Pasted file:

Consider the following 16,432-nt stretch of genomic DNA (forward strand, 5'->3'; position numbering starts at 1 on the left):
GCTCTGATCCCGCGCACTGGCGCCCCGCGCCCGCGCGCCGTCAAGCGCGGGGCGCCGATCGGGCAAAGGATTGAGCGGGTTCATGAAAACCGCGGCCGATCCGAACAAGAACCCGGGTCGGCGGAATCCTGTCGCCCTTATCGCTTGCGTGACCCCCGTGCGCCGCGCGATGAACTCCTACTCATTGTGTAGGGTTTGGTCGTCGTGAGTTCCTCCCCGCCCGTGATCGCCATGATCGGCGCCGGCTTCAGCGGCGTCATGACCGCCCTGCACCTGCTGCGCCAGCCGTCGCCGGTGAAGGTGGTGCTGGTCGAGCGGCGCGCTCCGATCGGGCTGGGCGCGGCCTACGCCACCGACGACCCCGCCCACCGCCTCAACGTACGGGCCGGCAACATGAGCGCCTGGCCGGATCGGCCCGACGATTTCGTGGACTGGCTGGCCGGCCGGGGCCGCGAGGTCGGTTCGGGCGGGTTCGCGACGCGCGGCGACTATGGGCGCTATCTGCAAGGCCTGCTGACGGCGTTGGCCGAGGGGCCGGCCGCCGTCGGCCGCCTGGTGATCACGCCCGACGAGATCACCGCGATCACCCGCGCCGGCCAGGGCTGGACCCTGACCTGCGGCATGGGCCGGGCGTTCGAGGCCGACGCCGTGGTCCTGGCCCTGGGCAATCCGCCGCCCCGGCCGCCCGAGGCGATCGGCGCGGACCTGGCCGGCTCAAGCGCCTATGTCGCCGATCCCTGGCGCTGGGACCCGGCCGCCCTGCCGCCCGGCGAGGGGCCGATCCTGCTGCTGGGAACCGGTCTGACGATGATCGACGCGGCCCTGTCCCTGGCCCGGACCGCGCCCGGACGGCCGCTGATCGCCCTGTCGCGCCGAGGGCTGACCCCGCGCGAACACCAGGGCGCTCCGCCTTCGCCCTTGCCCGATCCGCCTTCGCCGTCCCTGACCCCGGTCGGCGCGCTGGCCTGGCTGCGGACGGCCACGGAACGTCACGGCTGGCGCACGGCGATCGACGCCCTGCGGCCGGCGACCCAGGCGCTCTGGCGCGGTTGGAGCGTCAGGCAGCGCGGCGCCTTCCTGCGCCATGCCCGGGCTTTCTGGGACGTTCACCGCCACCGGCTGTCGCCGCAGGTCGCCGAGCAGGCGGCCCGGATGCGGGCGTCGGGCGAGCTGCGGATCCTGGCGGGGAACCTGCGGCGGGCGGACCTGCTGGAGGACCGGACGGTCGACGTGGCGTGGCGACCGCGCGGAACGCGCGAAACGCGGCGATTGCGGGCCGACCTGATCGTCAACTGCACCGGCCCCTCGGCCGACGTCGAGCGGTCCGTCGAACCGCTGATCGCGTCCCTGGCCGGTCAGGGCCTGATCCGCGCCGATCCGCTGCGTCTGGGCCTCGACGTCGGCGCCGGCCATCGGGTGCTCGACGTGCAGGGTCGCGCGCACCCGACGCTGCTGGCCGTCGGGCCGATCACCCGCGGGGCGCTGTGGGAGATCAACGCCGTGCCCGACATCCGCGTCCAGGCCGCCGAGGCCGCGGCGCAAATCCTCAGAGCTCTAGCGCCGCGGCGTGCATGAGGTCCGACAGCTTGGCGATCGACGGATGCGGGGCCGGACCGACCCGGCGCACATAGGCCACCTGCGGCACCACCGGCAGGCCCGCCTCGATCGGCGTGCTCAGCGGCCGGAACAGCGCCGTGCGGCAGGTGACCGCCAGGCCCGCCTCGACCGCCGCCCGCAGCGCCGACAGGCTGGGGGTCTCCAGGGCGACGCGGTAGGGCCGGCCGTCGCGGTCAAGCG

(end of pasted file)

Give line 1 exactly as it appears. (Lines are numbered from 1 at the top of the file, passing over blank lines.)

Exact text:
Consider the following 16,432-nt stretch of genomic DNA (forward strand, 5'->3'; position numbering starts at 1 on the left):